Fargo Public Schools' Board of Education
Fargo Public Schools has had a Board of Education (its formal name) since the founding of its first public school in 1874. (It became a nine member board in 1885.) Since the beginning, its top priority has been student achievement. The Board has only one employee that it supervises – the superintendent of schools, effectively the CEO of the school district. Its decisions as a group are binding on that one individual.
The Board’s primary role is governance, with student achievement as the central focus. Its responsibilities are many – just a few of them include managing the superintendency; fiscal oversight; setting District plans and goals; providing for program development; the adoption of instructional, administrative and operating policies; review and evaluation; and advocating on behalf of students and schools.
The Board operates under a policy governance model. It adheres to Governance Process, Board-Superintendent Relationship and Executive Limitations policies to do Board work and collaborate with administration. Through the policy governance model, there is a clear distinction between Board and Superintendent roles. The primary function of the Board is to establish the policies by which the schools are to be administered, but the administration of the educational program and the conduct of school business is at the discretion of the superintendent of schools. The Board governs with emphasis on organizational vision and focuses on strategic leadership rather than administrative detail. Decisions of the Board are made collectively, by majority vote, with a future orientation and a focus on the intended long-term benefits for students.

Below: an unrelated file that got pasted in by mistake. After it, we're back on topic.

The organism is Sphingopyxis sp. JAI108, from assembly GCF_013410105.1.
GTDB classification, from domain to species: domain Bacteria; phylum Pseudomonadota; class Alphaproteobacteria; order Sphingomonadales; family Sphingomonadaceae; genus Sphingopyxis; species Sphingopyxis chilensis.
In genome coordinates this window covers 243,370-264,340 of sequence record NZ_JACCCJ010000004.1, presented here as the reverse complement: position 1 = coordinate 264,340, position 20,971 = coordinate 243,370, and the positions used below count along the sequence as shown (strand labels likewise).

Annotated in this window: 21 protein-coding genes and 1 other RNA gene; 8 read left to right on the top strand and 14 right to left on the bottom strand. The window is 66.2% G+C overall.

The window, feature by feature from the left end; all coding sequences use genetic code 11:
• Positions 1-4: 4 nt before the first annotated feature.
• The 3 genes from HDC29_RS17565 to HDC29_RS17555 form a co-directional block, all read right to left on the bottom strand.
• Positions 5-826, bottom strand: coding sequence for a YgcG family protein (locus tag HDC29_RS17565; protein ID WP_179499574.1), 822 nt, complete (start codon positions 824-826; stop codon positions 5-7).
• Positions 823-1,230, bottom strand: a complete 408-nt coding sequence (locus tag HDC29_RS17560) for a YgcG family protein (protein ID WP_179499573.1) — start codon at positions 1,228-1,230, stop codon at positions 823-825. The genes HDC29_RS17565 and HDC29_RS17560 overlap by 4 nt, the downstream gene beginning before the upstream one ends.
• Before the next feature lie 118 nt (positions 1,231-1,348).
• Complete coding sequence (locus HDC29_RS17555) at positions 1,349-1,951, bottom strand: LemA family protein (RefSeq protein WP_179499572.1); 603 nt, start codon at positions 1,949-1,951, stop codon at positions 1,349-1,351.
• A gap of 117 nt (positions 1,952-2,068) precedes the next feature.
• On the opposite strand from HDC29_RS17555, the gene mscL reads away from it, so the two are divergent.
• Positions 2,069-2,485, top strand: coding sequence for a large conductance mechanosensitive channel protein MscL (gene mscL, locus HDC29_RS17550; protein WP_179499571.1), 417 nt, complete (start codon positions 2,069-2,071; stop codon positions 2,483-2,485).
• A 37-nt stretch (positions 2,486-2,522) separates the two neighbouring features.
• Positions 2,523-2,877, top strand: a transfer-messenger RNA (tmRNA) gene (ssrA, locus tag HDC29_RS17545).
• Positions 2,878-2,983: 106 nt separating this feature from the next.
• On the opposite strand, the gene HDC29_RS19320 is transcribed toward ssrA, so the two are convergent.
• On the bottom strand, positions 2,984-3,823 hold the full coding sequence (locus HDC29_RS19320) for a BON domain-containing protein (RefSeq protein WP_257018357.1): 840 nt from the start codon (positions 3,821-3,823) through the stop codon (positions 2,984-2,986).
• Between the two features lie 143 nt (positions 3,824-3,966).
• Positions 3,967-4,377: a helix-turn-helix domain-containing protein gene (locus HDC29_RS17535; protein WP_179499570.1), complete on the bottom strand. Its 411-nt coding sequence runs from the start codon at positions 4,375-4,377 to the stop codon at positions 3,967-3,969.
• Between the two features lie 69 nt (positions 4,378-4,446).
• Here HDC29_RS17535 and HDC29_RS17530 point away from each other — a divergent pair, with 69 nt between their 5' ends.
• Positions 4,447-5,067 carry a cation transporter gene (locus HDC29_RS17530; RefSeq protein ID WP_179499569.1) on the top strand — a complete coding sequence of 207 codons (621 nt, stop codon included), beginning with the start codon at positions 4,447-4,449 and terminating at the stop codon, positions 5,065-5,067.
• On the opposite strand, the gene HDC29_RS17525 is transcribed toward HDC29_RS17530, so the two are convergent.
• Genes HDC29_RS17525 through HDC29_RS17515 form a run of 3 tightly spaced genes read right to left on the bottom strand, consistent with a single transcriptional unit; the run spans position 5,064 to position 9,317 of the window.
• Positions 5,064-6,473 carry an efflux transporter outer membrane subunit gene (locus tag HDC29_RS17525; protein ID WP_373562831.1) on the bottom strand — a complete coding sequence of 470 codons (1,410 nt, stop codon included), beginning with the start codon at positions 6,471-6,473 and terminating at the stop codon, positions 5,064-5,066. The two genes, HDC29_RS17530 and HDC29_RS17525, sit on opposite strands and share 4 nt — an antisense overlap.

The nine members of the Fargo School Board all serve regular (and ad hoc) committee assignments, with representatives from the administration. The Board’s regular committees that meet annually on at least a quarterly basis are: Communications, Engagement and Advocacy; Governance; Governmental Affairs; Negotiations; and Planning. Board members also serve as liaisons to individual school buildings, and as designated FPS representatives on the boards and committees of various community organizations.
As elected servants of the District’s taxpayers, one of the goals of the Board is to be as transparent about its business as possible. The exemptions from North Dakota Open Meetings Law are short in number, and some are only temporary. Closed meetings, also known as “executive session,” are used when the legal authority exists to close them. Examples include litigation, confidential economic development information, contract negotiations, and disciplinary matters.
The Board’s meetings are broadcast live on public access (channel 56) and also streamed live and archived on YouTube.
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